This year we will be holding our Innovation Competition online - which is totally new for us. We are grateful to Canterbury Christ Church University for help in organising this and welcome a judge from there on our panel. Read more about the judges here.
The Rotary Innovation Competition aims to encourage youngsters to come up with innovative ideas. The competition, which has been held for several years now, is run by us in association with Canterbury Christ Church University (CCCU), local secondary schools and sixth-form colleges and other educational institutions, with the prizes being provided by local businesses/individuals. Last year, due to Covid, we had to run the competition in a totally different way. This year will see another change from our usual competition format, as we will hold the entire Final event online, organised and hosted by CCCU.
Below you can find out more about this year's judges: Dr Ernesto Hernandez, Dr Harry Cragg and Dr Julie Reza.
Ernesto is a Senior Lecturer in Chemical Engineering and the Outreach and Recruitment Coordinator at the School of Engineering, Technology and Design at CCCU. He says it's a pleasure for him to be working in the provision of engineering degrees that provide graduates with the skills they need to forge a successful career. CCCU is one of only a handful of universities to offer the pioneering CDIO education model (Conceive Design Implement Operate) that gives students the opportunity to work on real, industry-level challenges. The School of Engineering, Technology and Design recently moved into a new multi-million pound state-of-the-art facility that will help to support the dreams and aspirations of STEM (Science, Technology, Engineering and Maths) students. Speaking of this year's Innovation Competition, Ernesto stated: “It's a pleasure to be invited as a judge. At CCCU, we love to share our passion for STEM to inspire young people to become the creators of tomorrow.”
Our second judge, Harry, was born in Cumbria and came to Canterbury in the '60s to teach Chemistry at the University of Kent. After becoming a Reader in Inorganic Chemistry he later became Dean of the Faculty of Natural Sciences. Although trained in Science, he has always had a love of the Arts and was founding Chair of Governors of the Kent Institute of Art and Design. He retired after 25 years’ service to that establishment. He was a Canterbury City Councillor from 1999-2015 and was particularly proud of the part he played in bringing the “new” Marlowe Theatre to Canterbury. He served as Lord Mayor of the City in 2009-2010. Harry has been a member of the Rotary Club of Canterbury since 1982 and was President in its 90th year. He is married with two children and two grandchildren. “I am so pleased to be judging Rotary’s Innovation Competition for yet another year," said Harry, adding "It's very encouraging to see so many schools taking part once again, overcoming the undeniable obstacles of lockdowns and isolation.”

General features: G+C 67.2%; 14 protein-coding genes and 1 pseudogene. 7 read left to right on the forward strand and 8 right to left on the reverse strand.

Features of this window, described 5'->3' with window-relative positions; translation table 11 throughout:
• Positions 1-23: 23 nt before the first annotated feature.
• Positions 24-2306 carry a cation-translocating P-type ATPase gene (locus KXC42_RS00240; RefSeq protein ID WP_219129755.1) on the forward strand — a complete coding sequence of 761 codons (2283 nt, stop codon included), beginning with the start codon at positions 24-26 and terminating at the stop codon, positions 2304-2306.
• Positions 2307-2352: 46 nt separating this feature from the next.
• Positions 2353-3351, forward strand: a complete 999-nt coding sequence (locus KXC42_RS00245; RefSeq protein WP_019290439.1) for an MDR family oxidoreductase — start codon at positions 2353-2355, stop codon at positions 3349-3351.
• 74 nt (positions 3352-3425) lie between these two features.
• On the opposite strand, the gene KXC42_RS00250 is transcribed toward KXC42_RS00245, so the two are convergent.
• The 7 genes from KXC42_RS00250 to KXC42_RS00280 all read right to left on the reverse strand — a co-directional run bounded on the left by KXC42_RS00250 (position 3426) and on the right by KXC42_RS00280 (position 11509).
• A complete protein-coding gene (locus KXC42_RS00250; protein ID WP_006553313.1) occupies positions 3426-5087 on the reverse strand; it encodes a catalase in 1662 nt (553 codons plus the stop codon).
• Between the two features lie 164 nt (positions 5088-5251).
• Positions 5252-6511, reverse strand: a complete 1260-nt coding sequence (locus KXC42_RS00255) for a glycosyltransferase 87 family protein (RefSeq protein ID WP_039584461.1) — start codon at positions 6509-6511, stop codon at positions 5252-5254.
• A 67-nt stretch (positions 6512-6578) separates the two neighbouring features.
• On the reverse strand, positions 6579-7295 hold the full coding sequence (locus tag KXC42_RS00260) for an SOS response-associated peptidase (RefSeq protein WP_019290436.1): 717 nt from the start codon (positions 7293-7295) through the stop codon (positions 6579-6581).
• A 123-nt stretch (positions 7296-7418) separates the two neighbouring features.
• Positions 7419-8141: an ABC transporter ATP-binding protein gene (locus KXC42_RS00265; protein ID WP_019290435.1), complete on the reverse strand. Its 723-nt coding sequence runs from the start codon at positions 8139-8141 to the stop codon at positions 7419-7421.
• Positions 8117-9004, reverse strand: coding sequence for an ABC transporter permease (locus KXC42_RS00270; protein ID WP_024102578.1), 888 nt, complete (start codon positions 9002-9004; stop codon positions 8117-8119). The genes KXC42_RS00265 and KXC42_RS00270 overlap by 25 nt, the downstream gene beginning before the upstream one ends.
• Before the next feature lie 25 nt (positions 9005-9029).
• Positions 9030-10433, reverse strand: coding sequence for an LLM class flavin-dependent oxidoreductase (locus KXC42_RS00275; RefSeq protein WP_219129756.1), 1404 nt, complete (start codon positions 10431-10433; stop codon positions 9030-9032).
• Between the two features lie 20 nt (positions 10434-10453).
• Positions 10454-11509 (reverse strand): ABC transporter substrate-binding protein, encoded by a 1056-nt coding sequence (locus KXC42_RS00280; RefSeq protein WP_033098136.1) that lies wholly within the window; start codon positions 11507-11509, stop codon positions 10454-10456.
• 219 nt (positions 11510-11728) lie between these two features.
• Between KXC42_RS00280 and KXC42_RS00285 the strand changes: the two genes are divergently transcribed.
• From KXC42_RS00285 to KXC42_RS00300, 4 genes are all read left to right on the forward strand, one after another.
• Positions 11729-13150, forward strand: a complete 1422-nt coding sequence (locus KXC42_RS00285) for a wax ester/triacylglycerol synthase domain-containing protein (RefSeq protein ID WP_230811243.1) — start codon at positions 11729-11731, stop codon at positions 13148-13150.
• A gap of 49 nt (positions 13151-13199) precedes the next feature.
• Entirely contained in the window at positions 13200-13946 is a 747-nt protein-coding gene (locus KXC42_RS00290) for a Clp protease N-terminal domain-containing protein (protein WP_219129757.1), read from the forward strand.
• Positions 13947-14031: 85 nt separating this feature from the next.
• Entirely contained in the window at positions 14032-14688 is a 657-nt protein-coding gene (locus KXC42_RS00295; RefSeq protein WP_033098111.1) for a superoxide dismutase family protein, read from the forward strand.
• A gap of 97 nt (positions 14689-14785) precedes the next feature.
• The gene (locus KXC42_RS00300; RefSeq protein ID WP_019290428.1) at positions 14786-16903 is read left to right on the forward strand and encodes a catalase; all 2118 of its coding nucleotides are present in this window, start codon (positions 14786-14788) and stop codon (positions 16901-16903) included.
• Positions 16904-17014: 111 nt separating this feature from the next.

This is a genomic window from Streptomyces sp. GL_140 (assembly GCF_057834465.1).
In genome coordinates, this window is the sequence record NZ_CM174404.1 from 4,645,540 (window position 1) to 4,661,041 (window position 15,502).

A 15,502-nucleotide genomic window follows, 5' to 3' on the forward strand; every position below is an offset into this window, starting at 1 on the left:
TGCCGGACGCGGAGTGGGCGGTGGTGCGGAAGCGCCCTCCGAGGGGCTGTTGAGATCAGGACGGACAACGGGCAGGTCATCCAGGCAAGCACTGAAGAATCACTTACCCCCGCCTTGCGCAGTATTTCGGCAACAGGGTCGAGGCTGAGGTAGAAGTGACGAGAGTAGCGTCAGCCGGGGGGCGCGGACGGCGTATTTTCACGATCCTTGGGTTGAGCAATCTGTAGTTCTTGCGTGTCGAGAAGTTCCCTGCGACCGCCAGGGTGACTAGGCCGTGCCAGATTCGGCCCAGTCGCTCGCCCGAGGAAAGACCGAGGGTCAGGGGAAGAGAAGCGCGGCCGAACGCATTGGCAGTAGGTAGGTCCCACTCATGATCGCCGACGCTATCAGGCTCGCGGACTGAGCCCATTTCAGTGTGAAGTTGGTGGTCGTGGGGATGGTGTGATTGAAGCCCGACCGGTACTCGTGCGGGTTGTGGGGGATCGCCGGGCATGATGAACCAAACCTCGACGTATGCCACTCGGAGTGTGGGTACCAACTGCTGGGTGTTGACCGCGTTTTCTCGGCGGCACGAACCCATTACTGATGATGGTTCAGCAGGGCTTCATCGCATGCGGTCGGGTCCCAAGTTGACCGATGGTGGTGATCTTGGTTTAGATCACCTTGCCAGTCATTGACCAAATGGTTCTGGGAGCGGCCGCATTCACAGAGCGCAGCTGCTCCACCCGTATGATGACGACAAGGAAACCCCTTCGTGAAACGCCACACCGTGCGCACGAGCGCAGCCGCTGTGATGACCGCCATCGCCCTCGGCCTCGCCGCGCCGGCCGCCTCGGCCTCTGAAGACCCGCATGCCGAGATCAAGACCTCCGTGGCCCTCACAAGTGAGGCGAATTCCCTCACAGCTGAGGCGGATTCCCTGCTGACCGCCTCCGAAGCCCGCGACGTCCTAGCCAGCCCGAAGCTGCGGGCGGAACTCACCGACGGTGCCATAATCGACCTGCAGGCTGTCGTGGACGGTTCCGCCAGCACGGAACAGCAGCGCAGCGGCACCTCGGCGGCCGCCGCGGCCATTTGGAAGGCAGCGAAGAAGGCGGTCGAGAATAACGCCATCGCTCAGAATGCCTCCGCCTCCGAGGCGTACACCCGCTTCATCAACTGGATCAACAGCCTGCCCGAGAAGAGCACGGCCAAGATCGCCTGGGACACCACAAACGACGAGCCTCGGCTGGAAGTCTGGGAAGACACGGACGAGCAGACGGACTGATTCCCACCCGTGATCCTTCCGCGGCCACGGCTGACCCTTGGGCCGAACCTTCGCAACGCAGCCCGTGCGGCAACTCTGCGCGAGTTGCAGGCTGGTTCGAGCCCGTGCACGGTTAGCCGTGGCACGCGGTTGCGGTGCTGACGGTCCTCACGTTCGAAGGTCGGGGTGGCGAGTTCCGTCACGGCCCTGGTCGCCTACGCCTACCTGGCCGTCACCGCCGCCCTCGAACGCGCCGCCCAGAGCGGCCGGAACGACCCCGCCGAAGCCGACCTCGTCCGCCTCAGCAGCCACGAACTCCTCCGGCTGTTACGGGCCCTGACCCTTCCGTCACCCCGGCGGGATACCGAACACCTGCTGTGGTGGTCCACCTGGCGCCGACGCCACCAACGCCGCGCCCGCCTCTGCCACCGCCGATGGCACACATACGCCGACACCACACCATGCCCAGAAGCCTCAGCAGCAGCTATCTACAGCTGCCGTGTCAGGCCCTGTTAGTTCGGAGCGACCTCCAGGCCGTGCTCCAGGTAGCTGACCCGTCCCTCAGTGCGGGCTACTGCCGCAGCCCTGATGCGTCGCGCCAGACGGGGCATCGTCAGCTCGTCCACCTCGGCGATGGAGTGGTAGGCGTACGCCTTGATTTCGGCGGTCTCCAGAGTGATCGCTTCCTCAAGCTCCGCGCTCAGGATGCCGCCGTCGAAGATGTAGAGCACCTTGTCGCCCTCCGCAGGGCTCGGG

Julie, also a Member of our Rotary Club, will be acting as Chair of the judges. She is a freelance science communications consultant specialising in global healthcare. She predominantly works with NGOs (non governmental organizations) and not-for-profit organizations. Previously she's worked at the World Health Organization headquarters in Geneva and at the Wellcome Trust in London. Julie has a longstanding interest in encouraging youngsters in science, and while working at the RPMS/Hammersmith Hospital in London helped set up their Summer School Courses for 6th formers. She also briefly acted as a mentor to underprivileged youngsters. Julie's family, the Chowdhury Family, are sponsoring a special prize in this year's competition in memory of her late father, Dr SR Chowdhury, who was an ENT surgeon at several local hospitals including Kent & Canterbury. "I'm very pleased to be judging this Rotary competition again," said Julie. "We are always excited by the ideas that the youngsters come up with and hope that taking part will encourage them to take up STEM careers. Given the challenges we've faced this year, it's also good to see youngsters coming up with so many interesting new ideas."
We are very grateful to Dr Hellen Ward and James Bennett from CCCU for their help in organising the competition, and to Dr Gary Robinson from the University of Kent who will be giving the youngsters at the Final a talk about intellectual property and looking after innovative ideas.
The Final, to be held online on 24 June, will be attended by invited students, teachers, guests, Rotarians and local VIPs including the Lord Mayor of Canterbury.
The Rotary Club of Canterbury would like to thank the competition sponsors, Bretts, James Clague Ltd, Kentish Gazette & the Chowdhury Family for their support.
Picture: The three judges (anticlockwise from top left: Dr Ernesto Hernandez, Dr Harry Cragg and Dr Julie Reza. Picture credit: Individual judges and the Rotary Club of Canterbury.